Please join me in expressing our most sincere sadness over this loss to the Dickinson community and in celebrating the many years Phil gave in devoted service to the college.
Bill Durden ’71
A new web site created by Prof. Francese, Brendan Boston (‘11), and Alice Ettling (’12) has attracted positive attention from The Classical Outlook, the journal of the American Classical League. CO’s “Clearing House” column in the latest issue includes a round-up of resources useful for the coming revised version of the AP Latin Exam, which includes portions of the Gallic War:
By far, the most student-friendly project currently available online for students reading the new Advanced Placement Latin curriculum is Dickinson College's Department of Classical Studies "Wikimedia-based commentary on De Bello Gallico. Created and edited by Professor Christopher Francese using the free Mediawiki software package (http://www.mediawiki.org) and lovingly dubbed "Veni Vidi WIKI", this collaborative site consists of a growing collection of notes and relevant multimedia keyed to selections from Caesar's most famous work. (A wiki is a website that makes it possible for users to create collaboratively and edit a set of web pages using a web browser.) The digital source of the Latin text for the Dickinson Classics project is a public domain edition of Bellum Gallicum provided by The Latin Library (http://thelatinlibrary.com/) and altered to line up with Renatus Dupontet's 1900 Oxford Classical Text. The extensive grammatical and contextual notes are drawn from a large number of late nineteenth century and early twentieth century high school and college level textbooks and collated sentence by sentence, making it easy for students to use. Links to full, online editions of these texts are provided whenever possible for further consultation. Teachers and students will appreciate the expanding selection of ancillary materials, including maps, artwork, graphics, mp3 audio, and glossaries. Especially noteworthy is a downloadable computerized video animation created by student Alice Ettling and narrated by Professor Francese to accompany Caesar's opening description of Gaul (Book 1.1-7).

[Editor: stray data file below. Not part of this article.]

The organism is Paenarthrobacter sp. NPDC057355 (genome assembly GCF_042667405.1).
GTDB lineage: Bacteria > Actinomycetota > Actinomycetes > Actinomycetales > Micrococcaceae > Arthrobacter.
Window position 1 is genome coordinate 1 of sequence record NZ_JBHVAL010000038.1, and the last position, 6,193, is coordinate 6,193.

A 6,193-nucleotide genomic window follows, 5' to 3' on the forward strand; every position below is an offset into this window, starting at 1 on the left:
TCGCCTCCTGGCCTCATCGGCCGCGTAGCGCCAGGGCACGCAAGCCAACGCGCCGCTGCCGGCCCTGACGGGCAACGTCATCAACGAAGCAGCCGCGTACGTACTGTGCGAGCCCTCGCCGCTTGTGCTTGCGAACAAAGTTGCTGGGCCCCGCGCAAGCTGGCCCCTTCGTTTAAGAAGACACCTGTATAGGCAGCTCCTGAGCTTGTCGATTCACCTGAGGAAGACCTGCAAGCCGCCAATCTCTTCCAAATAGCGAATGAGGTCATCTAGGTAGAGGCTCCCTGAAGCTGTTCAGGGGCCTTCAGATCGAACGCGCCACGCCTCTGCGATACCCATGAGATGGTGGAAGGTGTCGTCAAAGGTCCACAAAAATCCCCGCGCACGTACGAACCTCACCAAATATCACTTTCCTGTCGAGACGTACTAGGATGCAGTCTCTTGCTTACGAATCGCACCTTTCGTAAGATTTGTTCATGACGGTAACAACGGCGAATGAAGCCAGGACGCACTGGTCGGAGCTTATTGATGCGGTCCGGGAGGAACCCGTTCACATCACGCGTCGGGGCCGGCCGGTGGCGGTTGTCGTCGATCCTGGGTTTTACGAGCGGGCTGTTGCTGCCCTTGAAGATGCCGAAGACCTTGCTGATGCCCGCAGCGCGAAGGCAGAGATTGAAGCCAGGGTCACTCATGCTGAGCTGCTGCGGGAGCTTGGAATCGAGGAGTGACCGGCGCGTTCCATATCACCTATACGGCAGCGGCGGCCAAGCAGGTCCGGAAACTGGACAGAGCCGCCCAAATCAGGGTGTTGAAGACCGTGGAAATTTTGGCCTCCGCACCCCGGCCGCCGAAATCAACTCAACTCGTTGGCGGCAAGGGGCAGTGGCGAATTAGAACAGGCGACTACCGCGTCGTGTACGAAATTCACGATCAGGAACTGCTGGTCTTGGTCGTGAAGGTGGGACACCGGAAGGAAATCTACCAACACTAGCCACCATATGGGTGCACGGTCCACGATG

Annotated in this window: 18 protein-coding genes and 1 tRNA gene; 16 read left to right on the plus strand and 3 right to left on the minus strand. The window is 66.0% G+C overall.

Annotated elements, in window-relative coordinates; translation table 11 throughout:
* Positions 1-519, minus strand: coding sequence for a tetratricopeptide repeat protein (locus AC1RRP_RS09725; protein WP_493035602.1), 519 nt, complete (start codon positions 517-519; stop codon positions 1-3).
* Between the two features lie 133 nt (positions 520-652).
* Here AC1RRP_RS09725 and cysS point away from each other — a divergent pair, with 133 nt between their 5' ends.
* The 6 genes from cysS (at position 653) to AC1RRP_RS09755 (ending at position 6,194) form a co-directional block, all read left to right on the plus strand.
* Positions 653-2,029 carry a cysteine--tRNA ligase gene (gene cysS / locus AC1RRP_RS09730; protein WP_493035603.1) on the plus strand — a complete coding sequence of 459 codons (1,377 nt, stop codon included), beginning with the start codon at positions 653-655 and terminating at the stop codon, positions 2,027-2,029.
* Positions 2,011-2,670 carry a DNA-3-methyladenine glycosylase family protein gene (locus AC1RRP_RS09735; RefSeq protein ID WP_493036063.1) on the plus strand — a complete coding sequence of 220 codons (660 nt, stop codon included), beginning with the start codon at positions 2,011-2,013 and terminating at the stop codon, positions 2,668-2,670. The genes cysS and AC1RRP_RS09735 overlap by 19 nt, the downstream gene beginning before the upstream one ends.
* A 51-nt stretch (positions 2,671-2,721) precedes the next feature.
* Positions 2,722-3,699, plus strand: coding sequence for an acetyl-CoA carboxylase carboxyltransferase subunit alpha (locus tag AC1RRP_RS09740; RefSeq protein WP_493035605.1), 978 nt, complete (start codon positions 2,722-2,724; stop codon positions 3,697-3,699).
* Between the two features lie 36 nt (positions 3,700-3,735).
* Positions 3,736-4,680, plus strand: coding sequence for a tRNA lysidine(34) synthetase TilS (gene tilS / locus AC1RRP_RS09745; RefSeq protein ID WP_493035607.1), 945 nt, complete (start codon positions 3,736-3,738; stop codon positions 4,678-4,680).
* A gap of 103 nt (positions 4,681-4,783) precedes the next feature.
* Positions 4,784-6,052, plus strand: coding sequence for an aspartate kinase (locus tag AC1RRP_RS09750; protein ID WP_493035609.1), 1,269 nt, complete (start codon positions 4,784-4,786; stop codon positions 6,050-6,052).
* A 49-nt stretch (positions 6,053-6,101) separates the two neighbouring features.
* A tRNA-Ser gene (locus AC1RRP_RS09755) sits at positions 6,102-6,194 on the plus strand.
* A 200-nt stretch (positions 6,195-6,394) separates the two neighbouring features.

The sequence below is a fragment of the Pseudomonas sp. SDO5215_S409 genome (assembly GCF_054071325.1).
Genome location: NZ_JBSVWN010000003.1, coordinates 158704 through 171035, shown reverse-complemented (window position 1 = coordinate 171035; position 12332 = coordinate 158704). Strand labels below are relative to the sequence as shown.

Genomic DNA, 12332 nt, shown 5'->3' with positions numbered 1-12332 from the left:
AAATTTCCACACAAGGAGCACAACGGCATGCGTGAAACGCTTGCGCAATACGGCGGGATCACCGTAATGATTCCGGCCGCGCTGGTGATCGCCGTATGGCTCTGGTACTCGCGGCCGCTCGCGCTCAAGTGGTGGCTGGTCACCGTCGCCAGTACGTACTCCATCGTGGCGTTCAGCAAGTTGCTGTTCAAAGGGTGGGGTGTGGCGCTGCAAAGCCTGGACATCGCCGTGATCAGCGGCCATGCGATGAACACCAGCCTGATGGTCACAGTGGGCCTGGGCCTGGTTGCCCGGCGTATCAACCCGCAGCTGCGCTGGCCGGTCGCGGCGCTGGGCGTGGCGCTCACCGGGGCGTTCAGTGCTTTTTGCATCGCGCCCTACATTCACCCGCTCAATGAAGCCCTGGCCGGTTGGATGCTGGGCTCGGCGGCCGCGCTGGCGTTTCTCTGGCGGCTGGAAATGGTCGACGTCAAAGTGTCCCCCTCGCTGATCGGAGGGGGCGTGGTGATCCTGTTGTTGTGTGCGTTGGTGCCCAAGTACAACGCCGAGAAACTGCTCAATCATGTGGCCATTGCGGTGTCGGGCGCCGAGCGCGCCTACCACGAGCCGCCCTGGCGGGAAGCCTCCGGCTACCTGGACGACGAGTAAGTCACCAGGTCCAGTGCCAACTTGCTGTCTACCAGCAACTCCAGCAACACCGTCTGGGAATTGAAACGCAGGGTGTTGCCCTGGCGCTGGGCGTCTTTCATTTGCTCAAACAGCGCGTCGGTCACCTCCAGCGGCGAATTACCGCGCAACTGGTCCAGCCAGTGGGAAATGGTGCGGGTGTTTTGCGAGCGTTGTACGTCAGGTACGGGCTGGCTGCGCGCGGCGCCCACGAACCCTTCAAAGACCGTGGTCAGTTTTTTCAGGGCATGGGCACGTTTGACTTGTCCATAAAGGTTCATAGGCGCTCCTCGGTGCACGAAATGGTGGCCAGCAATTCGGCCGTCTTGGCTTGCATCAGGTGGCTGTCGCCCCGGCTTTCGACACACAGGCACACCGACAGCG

Professor Francese suggests a number of ways that teachers and students can use this resource. This wiki can be used in place of, or as a supplement to, a traditional textbook, with the considerable benefit of being both free and updatable. Students who prefer using a bound book can use the site solely for its running vocabulary and grammar hints, while internet savvy individuals who have made the transition to working and studying "in the cloud" can skip visiting the college bookstore altogether and use the site exclusively on a laptop, tablet, or smartphone. In the classroom, teachers can utilize smart board technology to view and highlight the text, display graphics and play audio and video for everyone. It certainly goes without saying that it would be ideal for use in a distance learning course. Professor Francese plans future additions to the site in the next year, including a side-by-side comparison of Roman customs with Gallic customs as detailed by Caesar in Book 6. The possibilities for this educational wiki are limitless--and that's where you come in! Because this is a Wiki, anyone can set up an account to enter additional material. Professor Francese invites qualified readers to feel free to make corrections or contribute material to this project, with the proviso that any additions must be from the public domain, and free from copyright restriction. A project like this has great potential, and it will be fascinating to see what sort of additions and enhancements the users of this site will make to it over time.
Sharon Kazmierski, The Classical Outlook 88 (Fall 2010), p. 28.